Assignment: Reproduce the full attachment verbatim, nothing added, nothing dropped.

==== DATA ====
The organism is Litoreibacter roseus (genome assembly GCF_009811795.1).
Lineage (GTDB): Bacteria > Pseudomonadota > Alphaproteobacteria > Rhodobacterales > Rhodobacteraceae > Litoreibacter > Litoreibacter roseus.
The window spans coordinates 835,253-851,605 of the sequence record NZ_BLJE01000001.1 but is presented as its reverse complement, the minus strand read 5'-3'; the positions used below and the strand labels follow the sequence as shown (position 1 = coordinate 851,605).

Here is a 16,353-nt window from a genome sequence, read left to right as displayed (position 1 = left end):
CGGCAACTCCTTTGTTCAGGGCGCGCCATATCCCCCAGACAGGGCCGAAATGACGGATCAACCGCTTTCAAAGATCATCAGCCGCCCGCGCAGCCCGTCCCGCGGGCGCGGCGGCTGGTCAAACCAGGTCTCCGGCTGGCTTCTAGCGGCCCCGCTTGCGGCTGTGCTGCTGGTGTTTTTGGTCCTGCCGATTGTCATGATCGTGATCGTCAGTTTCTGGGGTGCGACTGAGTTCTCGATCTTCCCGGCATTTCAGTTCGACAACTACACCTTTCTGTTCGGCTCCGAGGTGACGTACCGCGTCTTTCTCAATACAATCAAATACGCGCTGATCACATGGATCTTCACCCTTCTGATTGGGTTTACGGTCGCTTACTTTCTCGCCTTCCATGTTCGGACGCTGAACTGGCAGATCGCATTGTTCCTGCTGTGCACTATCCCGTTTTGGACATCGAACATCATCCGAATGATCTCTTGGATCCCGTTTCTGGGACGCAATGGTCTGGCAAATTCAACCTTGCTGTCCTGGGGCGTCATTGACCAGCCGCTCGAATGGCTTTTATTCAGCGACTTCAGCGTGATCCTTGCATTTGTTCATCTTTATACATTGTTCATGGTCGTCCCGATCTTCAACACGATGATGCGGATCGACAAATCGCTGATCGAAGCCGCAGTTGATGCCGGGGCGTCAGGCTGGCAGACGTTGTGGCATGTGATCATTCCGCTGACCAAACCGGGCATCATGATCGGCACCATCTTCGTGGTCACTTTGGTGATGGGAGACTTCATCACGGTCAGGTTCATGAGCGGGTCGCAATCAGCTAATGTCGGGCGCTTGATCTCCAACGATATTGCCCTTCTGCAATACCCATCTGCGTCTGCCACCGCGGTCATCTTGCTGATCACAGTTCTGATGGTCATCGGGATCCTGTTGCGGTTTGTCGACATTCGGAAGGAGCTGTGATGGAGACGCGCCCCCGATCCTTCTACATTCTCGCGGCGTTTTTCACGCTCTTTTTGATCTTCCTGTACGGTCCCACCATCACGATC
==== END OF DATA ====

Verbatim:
The organism is Litoreibacter roseus (genome assembly GCF_009811795.1).
Lineage (GTDB): Bacteria > Pseudomonadota > Alphaproteobacteria > Rhodobacterales > Rhodobacteraceae > Litoreibacter > Litoreibacter roseus.
The window spans coordinates 835,253-851,605 of the sequence record NZ_BLJE01000001.1 but is presented as its reverse complement, the minus strand read 5'-3'; the positions used below and the strand labels follow the sequence as shown (position 1 = coordinate 851,605).

Here is a 16,353-nt window from a genome sequence, read left to right as displayed (position 1 = left end):
CGGCAACTCCTTTGTTCAGGGCGCGCCATATCCCCCAGACAGGGCCGAAATGACGGATCAACCGCTTTCAAAGATCATCAGCCGCCCGCGCAGCCCGTCCCGCGGGCGCGGCGGCTGGTCAAACCAGGTCTCCGGCTGGCTTCTAGCGGCCCCGCTTGCGGCTGTGCTGCTGGTGTTTTTGGTCCTGCCGATTGTCATGATCGTGATCGTCAGTTTCTGGGGTGCGACTGAGTTCTCGATCTTCCCGGCATTTCAGTTCGACAACTACACCTTTCTGTTCGGCTCCGAGGTGACGTACCGCGTCTTTCTCAATACAATCAAATACGCGCTGATCACATGGATCTTCACCCTTCTGATTGGGTTTACGGTCGCTTACTTTCTCGCCTTCCATGTTCGGACGCTGAACTGGCAGATCGCATTGTTCCTGCTGTGCACTATCCCGTTTTGGACATCGAACATCATCCGAATGATCTCTTGGATCCCGTTTCTGGGACGCAATGGTCTGGCAAATTCAACCTTGCTGTCCTGGGGCGTCATTGACCAGCCGCTCGAATGGCTTTTATTCAGCGACTTCAGCGTGATCCTTGCATTTGTTCATCTTTATACATTGTTCATGGTCGTCCCGATCTTCAACACGATGATGCGGATCGACAAATCGCTGATCGAAGCCGCAGTTGATGCCGGGGCGTCAGGCTGGCAGACGTTGTGGCATGTGATCATTCCGCTGACCAAACCGGGCATCATGATCGGCACCATCTTCGTGGTCACTTTGGTGATGGGAGACTTCATCACGGTCAGGTTCATGAGCGGGTCGCAATCAGCTAATGTCGGGCGCTTGATCTCCAACGATATTGCCCTTCTGCAATACCCATCTGCGTCTGCCACCGCGGTCATCTTGCTGATCACAGTTCTGATGGTCATCGGGATCCTGTTGCGGTTTGTCGACATTCGGAAGGAGCTGTGATGGAGACGCGCCCCCGATCCTTCTACATTCTCGCGGCGTTTTTCACGCTCTTTTTGATCTTCCTGTACGGTCCCACCATCACGATC